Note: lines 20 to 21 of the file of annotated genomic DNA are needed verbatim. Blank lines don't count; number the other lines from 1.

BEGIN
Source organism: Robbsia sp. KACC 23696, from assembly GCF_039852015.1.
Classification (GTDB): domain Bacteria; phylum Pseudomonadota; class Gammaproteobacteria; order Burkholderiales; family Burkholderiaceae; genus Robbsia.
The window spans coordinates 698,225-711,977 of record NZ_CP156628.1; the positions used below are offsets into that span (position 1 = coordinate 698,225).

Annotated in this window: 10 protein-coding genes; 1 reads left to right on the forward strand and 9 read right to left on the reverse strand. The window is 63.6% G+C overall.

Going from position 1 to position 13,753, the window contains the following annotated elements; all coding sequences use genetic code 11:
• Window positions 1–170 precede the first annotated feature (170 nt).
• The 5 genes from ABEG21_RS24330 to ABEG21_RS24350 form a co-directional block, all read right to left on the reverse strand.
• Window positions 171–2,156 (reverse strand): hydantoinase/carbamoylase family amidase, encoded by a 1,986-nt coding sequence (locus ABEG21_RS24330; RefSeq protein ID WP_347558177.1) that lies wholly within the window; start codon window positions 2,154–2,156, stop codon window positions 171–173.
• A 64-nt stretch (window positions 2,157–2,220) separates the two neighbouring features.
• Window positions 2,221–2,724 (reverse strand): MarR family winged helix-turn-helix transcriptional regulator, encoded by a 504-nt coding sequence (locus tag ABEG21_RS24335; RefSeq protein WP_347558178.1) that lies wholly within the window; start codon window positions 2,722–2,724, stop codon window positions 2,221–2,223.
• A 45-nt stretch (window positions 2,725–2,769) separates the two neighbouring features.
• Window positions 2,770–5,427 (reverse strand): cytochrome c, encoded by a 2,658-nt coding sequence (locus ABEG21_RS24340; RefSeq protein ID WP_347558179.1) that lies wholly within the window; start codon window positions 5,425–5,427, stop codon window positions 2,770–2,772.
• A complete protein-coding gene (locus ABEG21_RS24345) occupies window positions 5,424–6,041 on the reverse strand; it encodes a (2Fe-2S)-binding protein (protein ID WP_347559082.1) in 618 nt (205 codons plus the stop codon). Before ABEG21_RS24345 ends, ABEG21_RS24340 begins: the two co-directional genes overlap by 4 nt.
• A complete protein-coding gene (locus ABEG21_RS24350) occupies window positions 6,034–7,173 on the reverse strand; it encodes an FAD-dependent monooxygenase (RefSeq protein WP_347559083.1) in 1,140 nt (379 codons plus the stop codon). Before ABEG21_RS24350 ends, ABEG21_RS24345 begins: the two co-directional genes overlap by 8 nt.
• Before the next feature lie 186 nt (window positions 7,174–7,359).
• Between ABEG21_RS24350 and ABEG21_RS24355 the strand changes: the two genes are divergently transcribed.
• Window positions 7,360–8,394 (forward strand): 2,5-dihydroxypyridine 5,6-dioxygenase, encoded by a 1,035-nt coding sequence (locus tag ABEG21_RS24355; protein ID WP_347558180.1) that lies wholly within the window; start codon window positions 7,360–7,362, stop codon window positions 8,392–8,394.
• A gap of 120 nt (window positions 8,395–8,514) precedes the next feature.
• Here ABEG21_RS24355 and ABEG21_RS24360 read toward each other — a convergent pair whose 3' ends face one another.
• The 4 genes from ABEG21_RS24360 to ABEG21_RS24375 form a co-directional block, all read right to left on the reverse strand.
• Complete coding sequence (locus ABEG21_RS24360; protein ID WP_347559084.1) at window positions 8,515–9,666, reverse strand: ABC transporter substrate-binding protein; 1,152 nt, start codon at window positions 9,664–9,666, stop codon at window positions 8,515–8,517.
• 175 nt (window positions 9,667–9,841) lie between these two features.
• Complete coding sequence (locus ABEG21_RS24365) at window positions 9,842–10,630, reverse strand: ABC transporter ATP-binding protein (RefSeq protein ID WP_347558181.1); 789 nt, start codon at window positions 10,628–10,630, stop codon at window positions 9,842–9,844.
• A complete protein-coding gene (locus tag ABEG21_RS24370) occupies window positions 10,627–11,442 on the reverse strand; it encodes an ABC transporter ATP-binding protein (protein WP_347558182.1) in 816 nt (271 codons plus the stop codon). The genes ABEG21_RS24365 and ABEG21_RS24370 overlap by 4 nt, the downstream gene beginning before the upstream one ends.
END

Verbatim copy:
• The 4 genes from ABEG21_RS24360 to ABEG21_RS24375 form a co-directional block, all read right to left on the reverse strand.
• Complete coding sequence (locus ABEG21_RS24360; protein ID WP_347559084.1) at window positions 8,515–9,666, reverse strand: ABC transporter substrate-binding protein; 1,152 nt, start codon at window positions 9,664–9,666, stop codon at window positions 8,515–8,517.